Misha and the actress who loved him

by Nagesh Havanur
3/15/2020 – When Misha Tal was young, amatory conquest was as important to him as conquest over the chess board. Some liaisons were fleeting and others lasted longer. The affair with "Actress L." was perhaps the most “scandalous” of them all. Who was she? Our columnist makes some astonishing discoveries. | Photo: kino-teatr.ru

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Part 6: A veteran actress bids adieu


This is part six of a story on "Checkmate", a book authored by Sally Landau

Read part 1 | part 2 | part 3 | part 4 | part 5


Larisa KronbergMoscow, 23rd April, 2017. She had not picked up the phone in spite of repeated calls. Finally, they had come to her apartment and rung the bell. There was no response. In the end they had called the police. They had the door broken and found her sitting motionless on the couch.

Larisa Kronberg (photo: kino-teatr.ru), veteran actress of yesteryears was no more. She was 87 years old. The curtain had at last come down over a life stranger than fiction.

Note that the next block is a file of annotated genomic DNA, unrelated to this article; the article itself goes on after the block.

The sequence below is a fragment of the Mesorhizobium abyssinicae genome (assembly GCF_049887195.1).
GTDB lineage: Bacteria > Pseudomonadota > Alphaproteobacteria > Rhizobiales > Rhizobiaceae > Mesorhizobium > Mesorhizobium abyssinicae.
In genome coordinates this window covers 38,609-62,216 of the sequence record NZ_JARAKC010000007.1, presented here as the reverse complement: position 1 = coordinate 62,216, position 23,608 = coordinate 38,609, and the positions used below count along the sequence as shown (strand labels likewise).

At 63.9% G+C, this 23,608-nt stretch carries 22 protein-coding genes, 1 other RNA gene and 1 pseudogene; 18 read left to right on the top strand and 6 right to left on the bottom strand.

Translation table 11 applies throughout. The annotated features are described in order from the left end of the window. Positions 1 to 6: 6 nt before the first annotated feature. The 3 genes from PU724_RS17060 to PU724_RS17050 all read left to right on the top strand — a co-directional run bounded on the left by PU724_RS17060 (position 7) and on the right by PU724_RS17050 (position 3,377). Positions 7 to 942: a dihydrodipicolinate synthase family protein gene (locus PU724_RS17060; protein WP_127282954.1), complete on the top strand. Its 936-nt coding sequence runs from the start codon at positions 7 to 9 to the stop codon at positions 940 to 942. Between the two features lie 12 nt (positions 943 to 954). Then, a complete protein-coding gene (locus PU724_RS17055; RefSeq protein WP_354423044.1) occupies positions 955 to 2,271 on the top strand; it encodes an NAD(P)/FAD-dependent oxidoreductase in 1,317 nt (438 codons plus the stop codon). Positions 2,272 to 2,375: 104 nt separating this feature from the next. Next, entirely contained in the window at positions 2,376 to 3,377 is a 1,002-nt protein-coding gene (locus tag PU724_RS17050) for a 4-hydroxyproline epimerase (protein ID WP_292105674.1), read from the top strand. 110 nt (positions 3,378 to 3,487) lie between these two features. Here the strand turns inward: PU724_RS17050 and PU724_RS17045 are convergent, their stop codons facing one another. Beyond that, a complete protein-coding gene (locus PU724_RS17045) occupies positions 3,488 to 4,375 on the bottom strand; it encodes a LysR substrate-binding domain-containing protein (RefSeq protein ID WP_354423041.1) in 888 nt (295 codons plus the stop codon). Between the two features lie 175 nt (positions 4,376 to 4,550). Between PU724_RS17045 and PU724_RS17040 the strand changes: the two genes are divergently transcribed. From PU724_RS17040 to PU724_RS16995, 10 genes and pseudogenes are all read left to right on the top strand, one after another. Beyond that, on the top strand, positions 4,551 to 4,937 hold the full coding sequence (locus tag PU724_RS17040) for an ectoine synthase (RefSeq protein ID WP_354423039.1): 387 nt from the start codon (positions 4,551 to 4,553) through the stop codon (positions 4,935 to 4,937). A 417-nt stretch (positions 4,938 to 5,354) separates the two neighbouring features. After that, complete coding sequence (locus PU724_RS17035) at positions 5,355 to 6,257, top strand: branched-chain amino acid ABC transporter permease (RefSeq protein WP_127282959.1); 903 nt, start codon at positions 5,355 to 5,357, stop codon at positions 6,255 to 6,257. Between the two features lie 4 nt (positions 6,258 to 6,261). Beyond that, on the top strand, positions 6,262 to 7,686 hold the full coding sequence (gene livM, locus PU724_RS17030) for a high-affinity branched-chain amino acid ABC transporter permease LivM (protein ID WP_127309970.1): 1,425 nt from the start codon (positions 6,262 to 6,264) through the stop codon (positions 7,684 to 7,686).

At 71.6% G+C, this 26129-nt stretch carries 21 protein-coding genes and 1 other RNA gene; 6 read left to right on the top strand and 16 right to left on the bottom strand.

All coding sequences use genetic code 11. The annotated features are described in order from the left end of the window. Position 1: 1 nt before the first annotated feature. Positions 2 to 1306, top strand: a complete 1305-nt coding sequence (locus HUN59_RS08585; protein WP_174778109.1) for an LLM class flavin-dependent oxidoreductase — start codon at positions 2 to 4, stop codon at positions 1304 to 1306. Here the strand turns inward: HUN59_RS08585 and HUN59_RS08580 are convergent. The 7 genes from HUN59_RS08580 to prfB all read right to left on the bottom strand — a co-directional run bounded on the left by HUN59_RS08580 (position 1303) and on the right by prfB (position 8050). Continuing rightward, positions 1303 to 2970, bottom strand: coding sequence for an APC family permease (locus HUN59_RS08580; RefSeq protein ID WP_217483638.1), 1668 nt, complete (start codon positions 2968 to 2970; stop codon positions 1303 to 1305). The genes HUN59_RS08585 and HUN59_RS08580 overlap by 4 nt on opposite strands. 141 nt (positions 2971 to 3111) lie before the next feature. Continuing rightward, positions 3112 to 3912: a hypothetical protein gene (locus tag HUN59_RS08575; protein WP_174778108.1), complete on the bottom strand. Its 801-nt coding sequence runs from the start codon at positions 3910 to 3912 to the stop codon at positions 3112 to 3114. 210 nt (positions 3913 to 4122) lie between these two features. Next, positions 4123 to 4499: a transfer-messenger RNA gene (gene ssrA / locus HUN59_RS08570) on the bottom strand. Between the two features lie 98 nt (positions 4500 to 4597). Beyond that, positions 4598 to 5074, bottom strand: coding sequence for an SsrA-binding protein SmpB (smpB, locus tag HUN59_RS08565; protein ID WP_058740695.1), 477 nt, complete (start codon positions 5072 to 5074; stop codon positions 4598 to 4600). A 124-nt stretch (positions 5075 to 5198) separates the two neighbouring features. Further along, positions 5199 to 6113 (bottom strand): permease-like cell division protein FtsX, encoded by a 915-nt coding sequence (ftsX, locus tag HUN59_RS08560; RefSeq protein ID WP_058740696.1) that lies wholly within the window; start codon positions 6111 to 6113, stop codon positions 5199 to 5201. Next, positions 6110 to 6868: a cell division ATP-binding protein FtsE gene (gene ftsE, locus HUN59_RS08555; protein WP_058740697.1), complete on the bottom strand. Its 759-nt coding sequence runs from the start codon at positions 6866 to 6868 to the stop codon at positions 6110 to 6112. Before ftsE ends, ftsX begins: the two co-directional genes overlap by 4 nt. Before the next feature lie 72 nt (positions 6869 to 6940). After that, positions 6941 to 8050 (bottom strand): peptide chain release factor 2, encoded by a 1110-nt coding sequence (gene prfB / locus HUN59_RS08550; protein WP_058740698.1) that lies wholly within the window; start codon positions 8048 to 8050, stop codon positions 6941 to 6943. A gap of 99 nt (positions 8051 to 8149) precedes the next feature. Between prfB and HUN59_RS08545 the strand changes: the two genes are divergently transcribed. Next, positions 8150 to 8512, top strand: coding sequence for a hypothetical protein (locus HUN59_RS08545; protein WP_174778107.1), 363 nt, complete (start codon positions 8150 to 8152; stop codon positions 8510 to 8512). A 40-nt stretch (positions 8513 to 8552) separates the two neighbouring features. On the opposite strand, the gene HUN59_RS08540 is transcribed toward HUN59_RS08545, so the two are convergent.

Larisa made her debut in the Russian film, Большая семья (“Big Family”) in 1954.

The film with an ensemble cast won an award at the Cannes International Film Festival in 1955 and it is still remembered.

In a career that spanned three decades she acted in a number of films, Girl with a guitarOleko Dundich and The Bride from the North among others. In her younger days she was a wild, adventurous spirit who took on any challenge that came her way.

Большая семья (“Big Family”) in 1954

She loved the good things of life and enjoyed shopping. But money was in short supply. More importantly she needed a place of her own to reside in Moscow. Then an opportunity presented itself.

A pawn in the Great Game

Back in 1950s the Soviet Union and the USA were at the height of cold war. The Soviets were keen to wean away Western Europe from the U.S. influence and control, especially, NATO. For this, they needed France as an ally. But French politics was in turmoil and its future course remained uncertain. The Soviets needed a highly placed mole to know what went on in the French corridors of power and closed door meetings on foreign policy at Quai d’Orsay. More importantly, they wanted their own man to influence, if not determine the French decisions.